"Capture fishing in South Africa provides livelihoods for many coastal communities, a large part of which engages in small-scale fishing. Of the 43,458 commercial fishers and 29,233 subsistence fishers in South Africa, approximately 50,000 are considered small scale". 
In 2012, the fishing industry contributed approximately USD 435 million to the South African economy – increasing by USD 113 million since 2008.  As observed in a range of countries throughout the world, national fisheries policy in South Africa has neglected small-scale fishers, although they are making up almost 62% of the fishing population. Instead, they remained focusing on large-scale production of seafood to meet consumption demands. Such fisheries policies and their neglect of small-scale fisheries have created reactions from fishers.
Especially the allocation of fishing rights in South Africa has led to controversies for more than a decade. The legislations and right allocations have been favoring large-scale and commercial fishing sector, which has resulted in dispossession of small-scale fisher communities .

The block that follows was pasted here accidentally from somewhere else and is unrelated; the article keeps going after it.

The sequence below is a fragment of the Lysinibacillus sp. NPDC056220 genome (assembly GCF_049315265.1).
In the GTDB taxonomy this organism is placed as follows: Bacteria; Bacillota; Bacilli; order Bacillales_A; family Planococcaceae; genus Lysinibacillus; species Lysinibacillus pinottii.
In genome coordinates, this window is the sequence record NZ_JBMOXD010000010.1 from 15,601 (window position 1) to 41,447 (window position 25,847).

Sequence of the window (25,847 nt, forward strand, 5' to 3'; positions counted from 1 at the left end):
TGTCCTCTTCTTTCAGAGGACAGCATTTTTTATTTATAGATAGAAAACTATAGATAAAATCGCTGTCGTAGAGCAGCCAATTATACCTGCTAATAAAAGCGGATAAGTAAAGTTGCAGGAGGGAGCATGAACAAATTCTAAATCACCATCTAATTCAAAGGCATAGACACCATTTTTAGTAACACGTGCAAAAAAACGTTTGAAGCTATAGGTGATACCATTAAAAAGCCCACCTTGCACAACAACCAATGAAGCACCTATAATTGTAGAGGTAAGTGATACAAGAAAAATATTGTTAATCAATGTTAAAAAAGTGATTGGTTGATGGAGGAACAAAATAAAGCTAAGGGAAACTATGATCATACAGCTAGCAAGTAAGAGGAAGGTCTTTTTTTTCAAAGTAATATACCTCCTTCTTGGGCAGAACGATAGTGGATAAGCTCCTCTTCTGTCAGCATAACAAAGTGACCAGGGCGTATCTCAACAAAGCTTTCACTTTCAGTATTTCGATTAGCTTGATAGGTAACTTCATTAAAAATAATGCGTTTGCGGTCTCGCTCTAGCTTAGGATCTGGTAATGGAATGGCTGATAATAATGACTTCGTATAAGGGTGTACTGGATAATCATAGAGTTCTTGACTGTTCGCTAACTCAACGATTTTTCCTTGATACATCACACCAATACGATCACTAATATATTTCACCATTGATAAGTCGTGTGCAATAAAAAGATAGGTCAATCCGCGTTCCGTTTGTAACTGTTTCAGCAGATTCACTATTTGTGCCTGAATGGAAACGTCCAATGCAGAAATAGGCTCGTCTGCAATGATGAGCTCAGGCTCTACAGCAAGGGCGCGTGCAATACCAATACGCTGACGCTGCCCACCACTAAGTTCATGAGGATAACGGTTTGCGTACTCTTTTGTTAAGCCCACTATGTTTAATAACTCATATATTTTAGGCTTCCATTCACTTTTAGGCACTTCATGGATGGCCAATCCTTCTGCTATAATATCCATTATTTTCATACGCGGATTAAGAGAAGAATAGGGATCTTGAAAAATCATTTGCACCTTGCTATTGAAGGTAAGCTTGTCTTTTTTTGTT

After the government adopted its 2005 long-term fisheries policy – leaving small-scale fishers without any access or fishing rights and granting long-term commercial fishing rights to companies and individuals as Individual Transferable Quotas (ITQs) – a group of fishing communities, led by community organisations, Masifundise and Coastal Links, took the issue to the Equality High Court, which finally ruled in favor of the development of a new policy". [1, 2] At that time, more than 90% of small-scale fishers were unable to obtain fishing rights. .
At the end of the judicial process, fisher organizations claiming for justice like Coastal Links and fishers from different parts of the country such as the Western Cape (WC), Northern Cape (NC), Eastern Cape (EC) and KwaZulu Natal (KZN) won and a “court order was granted mandating government to develop a small-scale fishing policy that would ensure the restitution of traditional fishing rights to fishing communities and establish new governance arrangements for this sector" .
The subsequent process of drafting the policy was unprecedented in South Africa in terms of the high degree to which communities were included” .
Eventually, in 2016, the President of South Africa signed the proclamation to implement the small-scale fisheries policy (SSFP), and the Department of Agriculture, Forestry and Fisheries started with the implementation process of the policy . The struggle of small-scale fisher groups in South Africa against the privatisation of fishing rights through ITQs and a range of fisheries policies continues .